Tuesday, November 17, 2009
I've long admired the Brooklyn Children's Museum so I was thrilled to have a couple extra hours in Brooklyn over the weekend so I could see their re-newed and re-opened building and exhibits. My visit happened to coincide with my new book club's reading of Paul Tough's book about Geoffrey Canada and the Harlem Children's Zone, Whatever It Takes: Geoffrey Canada's Quest to Change Harlem and America. The book's a good non-academic read, but it takes a look at a number of studies that examine the possible reasons for gaps in achievement between rich (or even middle-class) and poor students in America. And one of the biggest reasons, say many educators, is the lack of resources, time and knowledge for low-income parents to stimulate their children in terms of language. Talking about things, learning the names of things, learning to say and recognize different words, being read to--all of them really seem to matter.
So within that frame, I was really intrigued by many of the interactives in the new exhibit World Brooklyn. The exhibit is a series of places within Brooklyn, based on real stores and businesses, that highlight the borough's diversity. The exhibit uses stories of real people and their lives, contextualized into a broader life in Brooklyn. The interactives engaged many different learning styles and at the same time, promoted both language and math skills, and went far beyond the simple approach sometimes found at children's museums.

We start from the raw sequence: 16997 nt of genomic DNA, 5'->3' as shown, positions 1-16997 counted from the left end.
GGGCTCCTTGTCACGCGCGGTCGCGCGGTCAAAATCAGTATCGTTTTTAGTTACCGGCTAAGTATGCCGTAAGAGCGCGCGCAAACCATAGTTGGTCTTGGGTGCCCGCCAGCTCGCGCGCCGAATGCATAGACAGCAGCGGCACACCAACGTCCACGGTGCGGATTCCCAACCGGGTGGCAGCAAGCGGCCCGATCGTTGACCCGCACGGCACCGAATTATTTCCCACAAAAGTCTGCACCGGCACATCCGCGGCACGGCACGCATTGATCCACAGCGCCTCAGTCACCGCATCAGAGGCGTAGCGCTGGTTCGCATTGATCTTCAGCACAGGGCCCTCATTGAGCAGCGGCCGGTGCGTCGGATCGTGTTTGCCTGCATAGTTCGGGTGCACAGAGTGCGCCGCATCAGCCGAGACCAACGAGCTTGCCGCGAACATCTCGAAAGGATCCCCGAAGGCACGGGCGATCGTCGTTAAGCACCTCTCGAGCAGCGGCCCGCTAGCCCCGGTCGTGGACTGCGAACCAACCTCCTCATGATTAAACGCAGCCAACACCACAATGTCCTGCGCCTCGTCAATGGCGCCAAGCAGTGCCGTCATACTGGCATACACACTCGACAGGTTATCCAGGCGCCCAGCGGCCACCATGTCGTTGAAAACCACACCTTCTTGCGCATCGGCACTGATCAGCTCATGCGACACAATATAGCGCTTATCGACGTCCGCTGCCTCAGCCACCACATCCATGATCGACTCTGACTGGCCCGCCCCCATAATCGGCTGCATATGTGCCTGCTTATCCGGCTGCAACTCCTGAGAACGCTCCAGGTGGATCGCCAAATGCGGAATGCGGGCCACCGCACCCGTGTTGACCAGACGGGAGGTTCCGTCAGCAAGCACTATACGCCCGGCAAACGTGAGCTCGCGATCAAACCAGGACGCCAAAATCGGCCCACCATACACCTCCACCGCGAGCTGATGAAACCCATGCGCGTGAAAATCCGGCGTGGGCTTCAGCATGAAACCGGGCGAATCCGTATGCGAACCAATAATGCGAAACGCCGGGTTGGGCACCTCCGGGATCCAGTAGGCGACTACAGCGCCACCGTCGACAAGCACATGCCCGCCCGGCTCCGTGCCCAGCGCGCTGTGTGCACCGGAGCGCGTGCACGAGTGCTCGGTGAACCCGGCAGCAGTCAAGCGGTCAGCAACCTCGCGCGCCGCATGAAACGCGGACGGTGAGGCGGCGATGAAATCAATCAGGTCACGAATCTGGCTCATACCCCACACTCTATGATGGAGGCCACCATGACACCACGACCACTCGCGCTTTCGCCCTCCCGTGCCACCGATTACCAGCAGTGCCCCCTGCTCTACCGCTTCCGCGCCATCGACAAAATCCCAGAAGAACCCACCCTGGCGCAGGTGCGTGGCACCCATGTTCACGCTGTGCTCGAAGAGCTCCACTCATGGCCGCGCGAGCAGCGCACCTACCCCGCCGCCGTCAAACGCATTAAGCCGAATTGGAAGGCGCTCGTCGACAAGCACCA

An interactive for those kinesthetic learners. Along with a large dragon puppet at the opening of the exhibit, this cleverly mounted and engineered interactive lets the visitor become a participant, costume and all, in Brooklyn's annual West Indian parade.
Yes, your average grocery store space--but made deeper, with more use of vocabulary and a sense of community differences and similarities by the bottom installation--where you pick up a shopping list for a specific family celebration--from Shabbos to Kwanzaa and fill your basket with the appropriate items. I'd love to know if this encouraged picky eaters to be a little more adventurous as well!
Two activities in a bakery. They use simple language but also some simple math skills. I also loved the feel of the fabric pan de muerto pieces. Much nicer, and more like dough, than any sort of plastic.
Looking from the outside in to the window of a Chinese bookstore. The hook at the bottom are just laminated sheets that identify the objects in the window by name. And in the bookstore--of course, books to read.
I liked the video installations. They were relatively inobstrusive--and were installed in ways that I felt they were directed more towards adults than children. This exhibit wasn't about having kids watch videos or interact with screens. Role play (see the photo at the top of the post) is always one of the greatest things to watch kids to. Again, nice fabric "ingredients" and a place that felt like the real deal, inspired the imagination.
Two things I didn't love: I found a number of interactives missing supplies (see below) and I wished for more floor staff to engage visitors. But overall, incredible examples of creating a meaningful exhibit filled with meaningful interactives. No whiz-bang holograms, no giant media installations, and very little that couldn't be maintained by staff with a few simple tools.